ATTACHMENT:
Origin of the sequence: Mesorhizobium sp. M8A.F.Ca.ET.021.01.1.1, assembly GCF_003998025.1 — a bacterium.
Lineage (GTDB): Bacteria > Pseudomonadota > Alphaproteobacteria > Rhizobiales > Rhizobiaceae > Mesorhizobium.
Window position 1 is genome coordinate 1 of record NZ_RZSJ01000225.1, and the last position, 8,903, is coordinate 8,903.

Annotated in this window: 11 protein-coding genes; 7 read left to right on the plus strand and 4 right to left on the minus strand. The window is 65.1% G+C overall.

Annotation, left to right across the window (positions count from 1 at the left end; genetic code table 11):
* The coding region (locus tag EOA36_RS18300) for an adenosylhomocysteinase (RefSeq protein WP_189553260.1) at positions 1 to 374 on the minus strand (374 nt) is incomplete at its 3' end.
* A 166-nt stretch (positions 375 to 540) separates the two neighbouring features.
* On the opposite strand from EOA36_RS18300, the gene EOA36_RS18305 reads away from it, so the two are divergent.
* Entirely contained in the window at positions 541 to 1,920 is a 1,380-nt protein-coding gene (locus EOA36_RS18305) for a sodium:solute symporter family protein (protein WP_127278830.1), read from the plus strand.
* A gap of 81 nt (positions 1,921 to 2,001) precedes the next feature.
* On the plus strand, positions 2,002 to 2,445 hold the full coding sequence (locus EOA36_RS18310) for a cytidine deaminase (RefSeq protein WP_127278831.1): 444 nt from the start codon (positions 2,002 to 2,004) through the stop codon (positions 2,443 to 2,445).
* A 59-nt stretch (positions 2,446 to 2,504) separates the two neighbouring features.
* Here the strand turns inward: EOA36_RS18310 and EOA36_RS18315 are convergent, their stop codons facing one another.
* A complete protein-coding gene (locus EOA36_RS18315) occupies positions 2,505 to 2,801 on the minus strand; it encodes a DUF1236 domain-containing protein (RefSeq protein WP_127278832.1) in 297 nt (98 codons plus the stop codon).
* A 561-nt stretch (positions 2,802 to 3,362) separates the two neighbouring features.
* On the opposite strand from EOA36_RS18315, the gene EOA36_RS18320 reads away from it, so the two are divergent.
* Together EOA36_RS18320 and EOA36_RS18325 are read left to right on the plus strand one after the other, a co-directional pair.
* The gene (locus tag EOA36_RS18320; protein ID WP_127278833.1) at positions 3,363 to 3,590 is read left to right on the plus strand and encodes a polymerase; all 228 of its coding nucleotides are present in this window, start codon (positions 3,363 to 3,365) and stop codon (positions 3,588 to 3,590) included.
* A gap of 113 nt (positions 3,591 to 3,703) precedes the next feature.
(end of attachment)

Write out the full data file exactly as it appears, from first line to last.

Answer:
Origin of the sequence: Mesorhizobium sp. M8A.F.Ca.ET.021.01.1.1, assembly GCF_003998025.1 — a bacterium.
Lineage (GTDB): Bacteria > Pseudomonadota > Alphaproteobacteria > Rhizobiales > Rhizobiaceae > Mesorhizobium.
Window position 1 is genome coordinate 1 of record NZ_RZSJ01000225.1, and the last position, 8,903, is coordinate 8,903.

Annotated in this window: 11 protein-coding genes; 7 read left to right on the plus strand and 4 right to left on the minus strand. The window is 65.1% G+C overall.

Annotation, left to right across the window (positions count from 1 at the left end; genetic code table 11):
* The coding region (locus tag EOA36_RS18300) for an adenosylhomocysteinase (RefSeq protein WP_189553260.1) at positions 1 to 374 on the minus strand (374 nt) is incomplete at its 3' end.
* A 166-nt stretch (positions 375 to 540) separates the two neighbouring features.
* On the opposite strand from EOA36_RS18300, the gene EOA36_RS18305 reads away from it, so the two are divergent.
* Entirely contained in the window at positions 541 to 1,920 is a 1,380-nt protein-coding gene (locus EOA36_RS18305) for a sodium:solute symporter family protein (protein WP_127278830.1), read from the plus strand.
* A gap of 81 nt (positions 1,921 to 2,001) precedes the next feature.
* On the plus strand, positions 2,002 to 2,445 hold the full coding sequence (locus EOA36_RS18310) for a cytidine deaminase (RefSeq protein WP_127278831.1): 444 nt from the start codon (positions 2,002 to 2,004) through the stop codon (positions 2,443 to 2,445).
* A 59-nt stretch (positions 2,446 to 2,504) separates the two neighbouring features.
* Here the strand turns inward: EOA36_RS18310 and EOA36_RS18315 are convergent, their stop codons facing one another.
* A complete protein-coding gene (locus EOA36_RS18315) occupies positions 2,505 to 2,801 on the minus strand; it encodes a DUF1236 domain-containing protein (RefSeq protein WP_127278832.1) in 297 nt (98 codons plus the stop codon).
* A 561-nt stretch (positions 2,802 to 3,362) separates the two neighbouring features.
* On the opposite strand from EOA36_RS18315, the gene EOA36_RS18320 reads away from it, so the two are divergent.
* Together EOA36_RS18320 and EOA36_RS18325 are read left to right on the plus strand one after the other, a co-directional pair.
* The gene (locus tag EOA36_RS18320; protein ID WP_127278833.1) at positions 3,363 to 3,590 is read left to right on the plus strand and encodes a polymerase; all 228 of its coding nucleotides are present in this window, start codon (positions 3,363 to 3,365) and stop codon (positions 3,588 to 3,590) included.
* A gap of 113 nt (positions 3,591 to 3,703) precedes the next feature.